James Casey has made quite the name for himself lately. As a previous member of the Lettuce/Soulive family, he’s been an official member of Trey Anastasio Band for the last few years, and is currently wrapping up his first full tour with pop star Meghan Trainor. Hired as a saxophone player for the Trainor tour, Casey now sings John Legend‘s verses for the radio hit “Like I’m Gonna Lose You” in their live performances. The two-time Grammy nominated Berklee graduate, who grew up playing in his family’s church choir, has seen quite the diversity in his accomplishments. A go-to player for all things musical, meet James Casey.Live For Live Music: Can you tell us about your very first experience with music?James Casey: No, but my dad tells this story all the time of me … My dad was a choir director at the church that we grew up in and my mom played piano, and obviously when they’re both at choir rehearsals, the kids had to be there too. They had me and my brother and my sister there. I was 2, my brother was 4, my sister was just born, something like that.They had rehearsal and my dad was teaching a song and apparently I just busted out laughing and couldn’t stop laughing the whole time. He came over and was like, “Hey, what’s wrong? What are you doing? What are you doing?” I said, “The tenors are off.” I just kept laughing. That was at 2. I don’t know the veracity of it, but my dad’s been telling that story since I was a kid.L4LM: Did they start you on an instrument or were you gravitated towards something in particular?JC: The first instrument I picked up was drums. I was probably three when I first started playing. I would just sit behind the drummer at church and literally just watch him. My whole goal back then was to be able to play for my dad’s choir. Yeah, I was like a little kid, that’s how it all started! That was the end all and be all for me at the time. That was my goal.L4LM: When did you finally reach that goal?JC: When I was 9. Well, 8 really, but 9, I guess. I got my first drum set when I was 9, but I was that kid who would like build a drum set out of pillows and blocks and pots and pans or whatever, and when I finally got my first set was when I first got my first gig playing at a church.L4LM: Did you ever see yourself becoming a touring musician?JC: Man, I was supposed to be the best football player ever. That’s what I wanted to be. In my mind, football was it, you know? Music was just something I really liked to do, but football, that was going to be my ticket. I was going to make it and blah blah blah. Then I got hurt my freshman year in high school and all that just ended. Can’t really play football when you’re a 13 year old with a torn ACL.L4LM: So when did saxophone come into the mix?JC: I started playing saxophone the same year I got my drum set when I was 9. When I was in 2nd grade, my brother was in the 5th grade and started playing saxophone in the school band. But in 2nd grade I was 6, so I didn’t really have any front teeth at all, so I couldn’t play it. He brought it home to play and everybody, my sister even, got to play it. I didn’t get to play it and I was really really sad about that.When the time came for me around 5th grade, I had to play the saxophone. I could have played anything, but I really wanted to play the saxophone just because I didn’t get a chance to do it back then. I mean, we were broke. My mom said – I remember this plain as day – she said, “If we rent you this saxophone, you can’t quit.” So, yeah. My brother quit after that one year, so I kept it up.L4LM: And here we are. The first time I remember hearing your name was when you were playing with Soulive and Lettuce. Tell us how you went from playing in the church band to with some of the funkiest bands in all the land?JC: Well, there’s this club in Boston called Wally’s. Wally’s is where Lettuce came out of. Up until recently, any instrumentalist who was worth anything that came out of the Berklee, N.E.C., Boston place, they all had a night at Wally’s. When I first got to school there, Sam Kininger had a night at Wally’s. Sam Kininger is the old saxophone player for Lettuce and Soulive, in fact the original- him and Zoidis.Sam was up there and I had no idea who Soulive or Lettuce or any of that was, so as an 18 year old, people got me into the little small club and I would just stand up right next to the stage because I was 18 and not 21. I’d watch Sam play twice a week every week on Sunday nights and Tuesday nights, never, ever making my 9 o’clock class on Monday or Wednesday because we all were out there until 2:30 – I was taking it all in. I had learned vocabulary there. After I left, I was in a band with Louis Cato, who’s now my brother in law.So me and Cato went to school together then we worked in a band together called Six Figures and we all lived together in this house in Brooklyn when he had just started playing with Eric Krasno in Chapter 2. Krasno was starting up this new group called Chapter 2 and Cato was playing either bass or drums depending on the situation, I don’t remember which one. They had a show and there was a little after party thing – this was in 2009. There was an after party.They invited me and I went to it, you know, and at the after party they had a band setup set up so me and Cato just went up there and wrecked shop. That was the first time they all heard me play. That year from 2009 to 2010 New Year’s was mostly the first gigs that I played with Lettuce and Soulive. I was subbing for Ryan Zoidis, and that was my first foray into Lettuce and Soulive and all that.Right after that, Sam decided he was going to take a hiatus and I literally got a phone call at midnight asking me if I could fly out to L.A. the next day and then learn all this music on the flight because Lettuce and Soulive were on tour and they needed a saxophone player. That was it.Learned all the music that night and played it the next day. I was playing with them for the next four years.L4LM: How did that turn into your gig with Trey Anastasio Band?JC: Okay. I want to say the third Bowlive … 2012, Jennifer Hartswick was a special guest, and I’d never met Jennifer, I didn’t know who Trey [Anastasio] was, I didn’t know who Phish was, I mean, I had heard rumblings of something called Phish because I had started playing all these festivals with Lettuce, but I really had no idea. Jennifer had never seen or heard me play before, and I’d never seen or heard her play before, so we just kind of kicked it off and I was like, “Yo, you sound great.” And we were both like, “Yo, we should talk and play.” “That’s cool, let’s play.”That year at Jazzfest, I saw her again. I saw her and I met Natalie [Cressman] there as well, and again, I had no idea who they were and I was joking, I said, “Hey, Jennifer. This is the year of James getting all the gigs. Let’s all get gigs for James.” Like in a joking manner, of course. But she said, actually, I’ve submitted your name for a few things, so I said, “Well, I appreciate it!”Cut to August, I was in Arizona writing an album and I got a text message that woke me up from Jennifer saying, “Trey’s about to call you.” I didn’t know who Trey was, and then I got a phone call. I was asleep, I was tired, I didn’t answer it. It went to voicemail and it was this dude on the other end, it was like, “Hi. This is Trey Anastasio. I have a band called Phish and I want to talk to you about joining my band the Trey Anastasio Band. Give me a call when you get a chance, blah blah blah blah blah … ” Okay. I woke up, listened to the recording, turned my phone off and went back to sleep. I didn’t know who he was. It didn’t matter.Later I wake up and then I called up Adam Deitch because I was sure that he would know who this other person was or who these people were. I called him and said, “Yo, who is this person?” He just kind of flipped out. He was very happy for the whole situation.L4LM: Given the extremity of this offer, was it easy for you to make a decision?JC: I mean, at the time, nothing overlapped. Any time that there were Trey shows, there were no Lettuce shows, so it was just kind of sure, why not? I wasn’t positive on doing it at first, but then Deitch and Kraz were like, “No, you have to. You have no choice. You have to join this band. You have to, you have to.” To their credit, they’re definitely two of the reasons why I was in that band at all.L4LM: How did you deal with the transition from touring with a band like Lettuce to going on the road with Trey’s band? Musically, they are different. But also the whole logistical side of it was probably a lot different than what you were used to – getting a phone call and flying across the country to join a funk band.JC: Well, yes. Everything I had done up until that point, and even through now is just kind of like a stepping stone in a sense that the next thing is just a little bit bigger, you know? Overall, just a little bit bigger.I was in a pop rock band right after school and we were touring around in an SUV, in a Toyota Highlander. There were five of us and we were carrying a trailer up and down the east coast. I go from there to Soulive and Lettuce and from there to Trey. Those were pretty interesting leaps. It’s not necessarily musicality, because music is music. It’s more just a leap of … without making it sound too fucked up, it’s just a leap of money. You know? Financial backing. That’s definitely a big thing. The amount of people you’re playing in front of, everything. It’s a huge difference.L4LM: You were on Paper Wheels and Big Boat, correct?JC: Yeah. I got a pretty interesting story about that whole thing.I’m on my way to do this Phish record, going to the studio for Big Boat. While I’m on my way there, I get a phone call from a friend of mine who’s a producer asking me if I could put together some singers for a song to go into the studio. We were in the studio for a day already, so we had this one day before I had to leave town the next day to go on tour. I’m like, “Yeah, yeah. I can put something together for you. I can’t do it, but I can put something together.” So I put these singers together for this song that needed to be re-cut and what not and it turns out … I mean, I put my sister on it because my sister can sing really well. It turns out that it’s Chance the Rapper‘s new single. It was his new single and is now up for a Grammy, so now my sister’s nominated.L4LM: Wow. That’s incredible.JC: Yeah, so, that’s pretty cool. I was literally in the studio with Phish while I was dealing with that.L4LM: Then you left for Trainor tour. How did that come to be?JC: I have some great friends, I have some great friends. I went to school with a lot of musicians who are great musicians already, but they’re some great friends too. We all kind of look out for each other. When there are things that we can’t do, we put each other on just so everybody comes out. I have some friends who have been trying to put me on pop tours for years. I’ve always said no for one reason or another, but this time I had no reason to say no. I got a phone call and he was like, “Yo, man, can you do it?” I looked at my schedule and I said, yeah. The things that I have, I can move around, so let’s see what happens. It’s been way more than I was ever expecting it to be, so it’s a pretty interesting scenario.L4LM: Are you happy with that decision?JC: Absolutely.L4LM: Did they hire you knowing that you could also sing on top of playing the sax?JC: About a month into the tour, we were having a soundcheck. We do this thing called soundcheck parties where people who paid for VIP tickets can come and watch us do a soundcheck. We were doing that and the band was playing something and I was messing around singing into my saxophone microphone, and [Meghan Trainor] had her in-ears on and so she could hear it and I didn’t know she could hear it and I didn’t even know she was around. She comes around on stage in her onesie with her arms wide screaming, “Oh my God, James! You sing, I didn’t know!” I was like, wow, that’s what’s up. She’s like, “You’ve got to sing a song with me. You’ve got to sing a song with me.” I’m like, “Ha ha ha ha ha. Sure, of course.” In the back of my mind, I figured there was no way. She’s going to forget this tomorrow.The next time we had soundcheck, she’s like, “James, you just let me know when you’re ready.” I’m like, “Okay, yeah, I’ll let you know.” Literally the next day, she’s like, “James, I’m serious. You let me know when you want to sing.” I’m like all right, okay. Okay. This is more than enough time for her to be safe, but she’s still bringing it up, number one. Number two, I felt like I would really regret it if I said no.I watched this movie that Trey actually got me onto. It’s called 20 Feet From Stardom. It’s about all the people who were background singers who wanted to be leads and they never got the opportunity to literally just step on stage, and I’ve had all these crazy opportunities and I’ve always said no. So this time I said, why not? That’s really why that happened.L4LM: Obviously, the size of the room has increased enormously from the church to these huge stadiums and arenas. I can’t even imagine what that’s like for someone who originally wanted to play football.JC: Yeah, I mean, I was thinking about this the other day and I actually called my mom to talk to her about it. It’s like everything that I’ve gone through, musically – even the “failures” that I’ve had – really really positive things have come from it all. Everything that I’ve really put my mind to when it comes to music stuff has come into fruition pretty much. Some things have taken a lot longer than others, but it’s kind of nuts. It’s easy for me to not think about it like that, and just say like, okay the day to day to day, what am I doing tomorrow? What’s next? What’s next? What’s next?A couple of days ago, I was sick in my room, so I couldn’t really do anything. I couldn’t go out or go to the studio or anything, so I was actually thinking back on everything that I really wanted to do musically, from way back when I was a kid from playing in my dad’s church to when I wanted to play a saxophone solo one day in a jazz band to when I wanted to see what it’s like to go on tour to when I wanted to be an artist, I wanted to write my own music, I wanted to be on the radio, I wanted to … It’s all pretty much happened.L4LM: Today you’re a two-time Grammy nominee (J Cole’s 2014 Forest Hills Drive and Trey Anastasio Band’s Paper Wheels). Have you received any particular advice that has really stuck with you? Or was there an experience that particularly affected you?JC: As far as experiences are concerned, every experience changes your course in a little way, whether you want it to or not. I would say to just be open to whatever comes your way, because you never really know what’s going to lead to what. For instance, the trumpet player that I brought with me on this tour, he was a Julliard student, and he played trumpet in my boy Igmar [Thomas]‘s big band, which I mean, we all do it because we love music and Igmar’s a homie and it’s a lot of fun, but it doesn’t pay very much. It doesn’t pay very much, and it’s a nice amount of commitment for something that doesn’t pay that much, but we did it anyway, and we do it anyway, and that’s where I met him. Him doing that one 70, 75 dollar gig made it so that he can do all this other stuff, because I wouldn’t have known who he was if he didn’t do it. So, number one, say yes. Say yes to whatever musical opportunities that won’t be detrimental to your health. There’s a lot of bad music out there too.The thing that it took me a really long time to understand … or really grasp a hold of … is the concept that failing is fine. It’s okay to fail, you know?We’re all going to fail, but how you respond to that failure is what changes your life, you know? I mean, I’ve failed so many times … There are videos of me playing awful, awful, awful solos, there’s videos of me singing terribly, and it’s all documented because everything’s documented and it’s just terrible. I’ve done shows with my own band that had more people in the band than the audience. I’ve done all sorts of stuff, so I’ve realized that if things don’t necessarily end up the way you want, that doesn’t necessarily mean that it’s a bad thing. If you keep at whatever it is you’re trying to do, chances are you’ll get to where you’re trying to go if you put enough work into it.L4LM: Tell us what’s been the best experience in your career thus far.JC: The best moment of this past year on stage was in Madrid with Meghan Trainor. We played the Barclaycard Center to like 18,000+ and at the time it was the biggest single room I’d ever played. The surreal part was going out to sing the duet (“Like I’m Gonna Lose You”) with her, and the stage had a catwalk into a big circle at the center of the arena. It’s a ballad, so people turn their phone flashlights on. Having all those people in a room surrounding you and singing all the words to a song that’s not their original language…was amazing. It was one of those times in life where after it’s over, you kinda sit back and log it away to think on later.L4LM: And what’s the craziest moment of your career been?JC: The craziest moment of my career came in 2009. The Roots had recently moved to NY to do the Fallon show and they were doing a ‘jam session’ every Wednesday at Highline Ballroom. (I wouldn’t really call it a jam session since there were around 1000 people there every week, with lots of special guests and artists there all the time.) Thanks to Meghan Stabile (founder of Revive Music) and Igmar Thomas, he and I played many weeks with them as the horn section along with others who were either locals or on tour and passing through.This particular time, Igmar and I were playing with 1 or 2 other horn players who were having a very difficult time hearing and playing back the horn parts I was coming up with (side note: a lot of times, especially in situations like this, we make up horn lines on the spot and play/harmonize them immediately. It’s not something everyone can do offhand, but it is a vital part of being a horn player and a necessary skill). I was frustrated with the horn players who weren’t getting it quickly enough to play, so i walked to the back of the stage, stood next to Questlove and seethed internally while I contemplated the fact that something had to change. Then something did. It just so happened that night was less than a week after Michael Jackson died and everyone was still kinda in shock about it. While I was standing back next to the drums, The Roots went into a Jackson 5 song. I don’t remember exactly which one but I do know that there was no lead player/singer as the whole crowd was singing. Then, they went into “I’ll Be There”. Kirk (The Roots’ guitar player) has a pretty high singing voice and he started the song out singing MJ’s part. I was singing the whole time next to Questlove and when Jermaine (Jackson)’s part of the song came up, he pointed to me to sing it in his mic. So I did. Thing is…it happens twice in the song. When it came up again, he told me to go to the front of the stage and sing it….so I ran up and did it. I had never really sang lead in front of people at the time, but I was too scared to be nervous and it was too surreal to think about, or I would have probably been terrified. Song’s over, and I put the mic on the stand thinking it’s over…then they go into another MJ song. I know the words, so I sing again. And again. And again…I must’ve sang like 5 MJ songs cause I knew the words to everything they played. I remember trying to get both Louis Cato and Gretchen Parlatto (both waaaaaaayyyy better singers than I am) to come up and help, but they waved me off to keep going…..That was the night I decided to be an artist, not just a musician.L4LM: You’re on the second leg of MT tour right now. Are you going to stick with it? Will you be doing any of the upcoming TAB shows?JC: After this leg of Meghan’s tour ends, I will be doing the Trey tour. Unless something crazy happens between now and then, I’ll be doing the Trey tour. And that’s where I’ll leave that.L4LM: I’m curious about the status of your solo project, Animus Rexx.JC: Okay, so one of the reasons why I took the Meghan Trainor tour in the beginning was because it’s hard funding your own band. It’s extremely hard to fund. Everything’s expensive, everything costs so much money. When you’re taking gigs to pay for other gigs, it’s hard to accumulate. So the goal, as of today, is that I’ll be finished with this tour and everything that I have to do at the beginning of next year. Then, I’ll be putting as much time as I possibly can into Animus Rexx and other projects that have had to go on the back burners because, you know, a freaking 8, 9 month tour.L4LM: Sounds like next year is the “Year of James Casey.”JC: It’s going to have to be. It’s going to have to be.L4LM: Or really, every year is the “Year of James Casey.”JC: It is, man. Next year, I’m looking forward to it. Everybody’s way more excited than I am. I’m just a little apprehensive about what’s going on, but everybody’s really excited to see what’s coming up and things are coming into place and hopefully stuff gets to a point where everybody knows who James Casey is.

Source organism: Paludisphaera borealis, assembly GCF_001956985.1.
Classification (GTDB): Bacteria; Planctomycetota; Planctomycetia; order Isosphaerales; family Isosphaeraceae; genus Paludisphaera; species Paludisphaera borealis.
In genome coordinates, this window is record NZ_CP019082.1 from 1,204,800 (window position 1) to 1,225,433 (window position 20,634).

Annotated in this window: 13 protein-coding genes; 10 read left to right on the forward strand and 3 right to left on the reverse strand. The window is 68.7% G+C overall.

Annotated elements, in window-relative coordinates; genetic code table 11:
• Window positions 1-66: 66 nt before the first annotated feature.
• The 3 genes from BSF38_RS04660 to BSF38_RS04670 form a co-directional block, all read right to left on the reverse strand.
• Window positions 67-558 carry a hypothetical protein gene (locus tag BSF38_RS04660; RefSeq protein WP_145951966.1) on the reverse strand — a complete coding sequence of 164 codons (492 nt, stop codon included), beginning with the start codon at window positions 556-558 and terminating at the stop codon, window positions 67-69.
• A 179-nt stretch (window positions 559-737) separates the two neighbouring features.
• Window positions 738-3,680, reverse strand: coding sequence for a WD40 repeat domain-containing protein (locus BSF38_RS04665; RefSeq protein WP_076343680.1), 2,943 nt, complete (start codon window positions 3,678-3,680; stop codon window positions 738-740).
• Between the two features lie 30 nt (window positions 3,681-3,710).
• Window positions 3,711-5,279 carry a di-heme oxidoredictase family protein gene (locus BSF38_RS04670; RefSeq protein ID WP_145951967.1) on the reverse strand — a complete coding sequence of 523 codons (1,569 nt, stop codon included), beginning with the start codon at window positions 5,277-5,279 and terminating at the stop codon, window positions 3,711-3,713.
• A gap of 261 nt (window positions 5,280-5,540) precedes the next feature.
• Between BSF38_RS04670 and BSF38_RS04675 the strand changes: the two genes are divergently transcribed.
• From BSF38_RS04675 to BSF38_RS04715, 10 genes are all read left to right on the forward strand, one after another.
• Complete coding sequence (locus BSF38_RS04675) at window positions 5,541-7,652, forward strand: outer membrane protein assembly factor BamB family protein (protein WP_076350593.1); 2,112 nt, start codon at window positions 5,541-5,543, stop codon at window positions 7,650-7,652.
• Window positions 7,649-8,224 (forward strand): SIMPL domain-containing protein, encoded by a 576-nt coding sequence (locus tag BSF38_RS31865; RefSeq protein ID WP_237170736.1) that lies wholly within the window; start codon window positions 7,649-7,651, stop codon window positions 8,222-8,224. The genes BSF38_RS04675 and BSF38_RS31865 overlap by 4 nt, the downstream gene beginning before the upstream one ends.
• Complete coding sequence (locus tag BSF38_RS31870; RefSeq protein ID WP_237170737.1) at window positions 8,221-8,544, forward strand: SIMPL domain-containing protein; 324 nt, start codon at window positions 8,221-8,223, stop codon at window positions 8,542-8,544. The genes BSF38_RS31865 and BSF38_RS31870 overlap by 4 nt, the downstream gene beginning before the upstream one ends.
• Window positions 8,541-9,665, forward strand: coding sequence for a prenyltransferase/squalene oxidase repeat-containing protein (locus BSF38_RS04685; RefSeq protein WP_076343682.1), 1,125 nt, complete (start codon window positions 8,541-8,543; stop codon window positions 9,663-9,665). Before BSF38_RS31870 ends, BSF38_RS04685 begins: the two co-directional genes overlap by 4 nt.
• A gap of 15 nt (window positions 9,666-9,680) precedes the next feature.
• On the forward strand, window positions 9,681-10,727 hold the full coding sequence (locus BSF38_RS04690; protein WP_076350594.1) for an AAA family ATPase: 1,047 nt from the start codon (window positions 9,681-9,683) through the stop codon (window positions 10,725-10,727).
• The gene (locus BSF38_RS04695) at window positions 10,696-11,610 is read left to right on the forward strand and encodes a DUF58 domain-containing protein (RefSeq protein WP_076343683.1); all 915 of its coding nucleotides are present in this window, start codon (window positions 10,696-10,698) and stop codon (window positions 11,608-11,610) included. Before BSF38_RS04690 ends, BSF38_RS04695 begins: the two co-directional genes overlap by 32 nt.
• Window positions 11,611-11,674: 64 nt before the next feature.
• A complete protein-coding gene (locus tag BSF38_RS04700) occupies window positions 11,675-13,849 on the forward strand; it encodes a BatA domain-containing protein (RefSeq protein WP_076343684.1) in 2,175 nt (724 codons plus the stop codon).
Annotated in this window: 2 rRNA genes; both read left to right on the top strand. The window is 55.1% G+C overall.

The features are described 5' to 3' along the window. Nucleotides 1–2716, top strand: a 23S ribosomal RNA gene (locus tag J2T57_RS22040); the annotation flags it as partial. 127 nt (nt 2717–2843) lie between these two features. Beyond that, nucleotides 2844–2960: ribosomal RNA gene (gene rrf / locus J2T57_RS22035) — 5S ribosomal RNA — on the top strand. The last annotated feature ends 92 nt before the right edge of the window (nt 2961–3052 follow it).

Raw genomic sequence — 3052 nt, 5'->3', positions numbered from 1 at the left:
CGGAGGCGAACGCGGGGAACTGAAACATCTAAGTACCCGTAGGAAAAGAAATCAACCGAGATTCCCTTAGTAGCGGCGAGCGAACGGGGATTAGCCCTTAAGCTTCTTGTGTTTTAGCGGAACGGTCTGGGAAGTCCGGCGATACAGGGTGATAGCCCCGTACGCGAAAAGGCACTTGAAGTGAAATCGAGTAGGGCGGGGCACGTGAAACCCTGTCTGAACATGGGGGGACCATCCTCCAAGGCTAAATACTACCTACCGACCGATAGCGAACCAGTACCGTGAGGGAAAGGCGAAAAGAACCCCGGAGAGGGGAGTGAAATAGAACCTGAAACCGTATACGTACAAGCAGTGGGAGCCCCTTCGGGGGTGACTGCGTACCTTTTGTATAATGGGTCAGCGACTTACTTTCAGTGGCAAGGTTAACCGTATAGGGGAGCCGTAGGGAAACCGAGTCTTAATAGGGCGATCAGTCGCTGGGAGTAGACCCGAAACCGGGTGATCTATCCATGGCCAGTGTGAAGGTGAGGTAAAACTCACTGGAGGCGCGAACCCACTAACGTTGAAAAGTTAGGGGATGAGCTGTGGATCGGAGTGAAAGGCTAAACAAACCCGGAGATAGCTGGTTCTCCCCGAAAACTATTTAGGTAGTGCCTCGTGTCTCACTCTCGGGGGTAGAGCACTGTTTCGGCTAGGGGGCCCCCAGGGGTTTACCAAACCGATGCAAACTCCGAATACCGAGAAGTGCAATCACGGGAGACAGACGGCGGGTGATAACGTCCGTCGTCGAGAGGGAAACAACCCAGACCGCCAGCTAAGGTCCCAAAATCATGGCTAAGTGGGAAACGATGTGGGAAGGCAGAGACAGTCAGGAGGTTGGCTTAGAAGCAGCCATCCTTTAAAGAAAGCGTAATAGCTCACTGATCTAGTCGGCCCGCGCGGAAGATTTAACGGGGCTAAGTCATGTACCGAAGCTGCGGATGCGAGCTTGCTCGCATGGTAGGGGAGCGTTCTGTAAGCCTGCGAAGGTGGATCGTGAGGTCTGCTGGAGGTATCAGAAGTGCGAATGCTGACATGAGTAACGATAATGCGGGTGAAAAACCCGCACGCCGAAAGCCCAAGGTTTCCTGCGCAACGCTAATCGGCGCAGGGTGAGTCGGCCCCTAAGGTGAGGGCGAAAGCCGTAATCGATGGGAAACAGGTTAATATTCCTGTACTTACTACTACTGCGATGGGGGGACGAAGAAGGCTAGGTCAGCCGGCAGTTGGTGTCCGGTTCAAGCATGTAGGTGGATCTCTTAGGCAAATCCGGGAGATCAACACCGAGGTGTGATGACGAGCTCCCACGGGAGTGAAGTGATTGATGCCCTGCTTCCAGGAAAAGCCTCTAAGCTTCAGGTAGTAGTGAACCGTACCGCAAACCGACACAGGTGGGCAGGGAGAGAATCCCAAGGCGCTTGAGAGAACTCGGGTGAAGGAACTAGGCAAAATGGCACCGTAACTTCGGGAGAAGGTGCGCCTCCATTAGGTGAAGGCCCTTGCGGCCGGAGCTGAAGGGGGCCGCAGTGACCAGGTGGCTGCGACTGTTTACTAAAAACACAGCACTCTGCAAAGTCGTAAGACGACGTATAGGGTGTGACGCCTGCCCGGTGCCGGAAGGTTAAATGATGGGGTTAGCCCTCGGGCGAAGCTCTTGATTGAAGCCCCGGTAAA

Aug 27, 2004 (CIDRAP News) – Close to half of the nation’s influenza vaccine doses will be shipped later than expected this fall, but everyone who wants a flu shot should ultimately be able to get it, federal health officials said today.Chiron Corp. announced yesterday that it is delaying release of its flu vaccine doses until early October because some lots of vaccine didn’t meet sterility standards. The company said it expects to ship 46 million to 48 million doses, down from the 50 million doses predicted previously.But Julie Gerberding, MD, MPH, director of the Centers for Disease Control and Prevention (CDC), said today the CDC still expects that about 100 million doses of vaccine, more than ever before, will be available this year.”Those who are used to receiving their shot in early October may not get it then,” Gerberding said. But, “The bottom line is that right now we’re expecting to have enough flu vaccine so that everybody who needs flu vaccine can have it. . . . For folks who are trying to plan for their immunization, the best thing is to stay tuned to messages from your local health officers and your clinician.”The other flu vaccine manufacturers are expected to deliver their product on schedule, Gerberding reported. Chiron and Aventis Pasteur are each expected to produce roughly half of the projected 100 million doses, while MedImmune is likely to supply about 1.5 million doses of the intranasal vaccine FluMist, she said.Chiron anticipates shipping 40 million doses in October, and MedImmune also will deliver its doses in October, according to Gerberding. After shipping a few doses this month, Aventis anticipates delivering 15 million to 20 million doses in September and the rest in October, she said.”We’re confident that we’ll be able to get vaccination programs started on time with the doses that we do have,” Gerberding commented.Neither Chiron nor Gerberding revealed exactly what caused the problem with the Chiron vaccine, produced in Liverpool, England. The company announcement said “a small number of lots” failed to meet sterility specifications. “While ongoing internal investigations into the root cause of the variance indicate no widespread issues with the manufacturing process, Chiron has delayed releasing any Fluvirin doses until it has completed additional release tests,” the announcement said.Gerberding said Chiron officials told her they “have identified the problem, they’re fixing it, and they’re taking extra steps to make sure they have a safe product before they ship it.”Chiron said its planned “late-season delivery” of 2 million Fluvirin doses for the CDC stockpile for the Vaccines for Children program remains on schedule. Those doses are in addition to the 46 million to 48 million produced for general distribution.Gerberding said the vaccine lots affected by the sterility problem don’t include any pediatric vaccine. “We’re not expecting a decrease in total predicted doses available for children at this time,” she said.In response to a question, she said Chiron’s vaccine production problems, to her knowledge, were not related to thimerosal, a mercury compound used as a preservative in most flu vaccine doses. The CDC predicted in May that 6 million to 8 million doses of thimerosal-free flu vaccine would be produced this year for people concerned about the preservative.Gerberding said flu vaccine delays are nothing new. “As recently as 2001 we had some shipments that were delayed until October. . . . We’ve been here before, we’ve done this before, and we’ve handled it.”The CDC, she noted, recommends flu vaccination for people aged 50 and older, those who have a chronic medical condition or weakened immunity, those who expect to be pregnant during the flu season, children aged 6 to 23 months, healthcare workers, and people in close contact with others in the foregoing categories.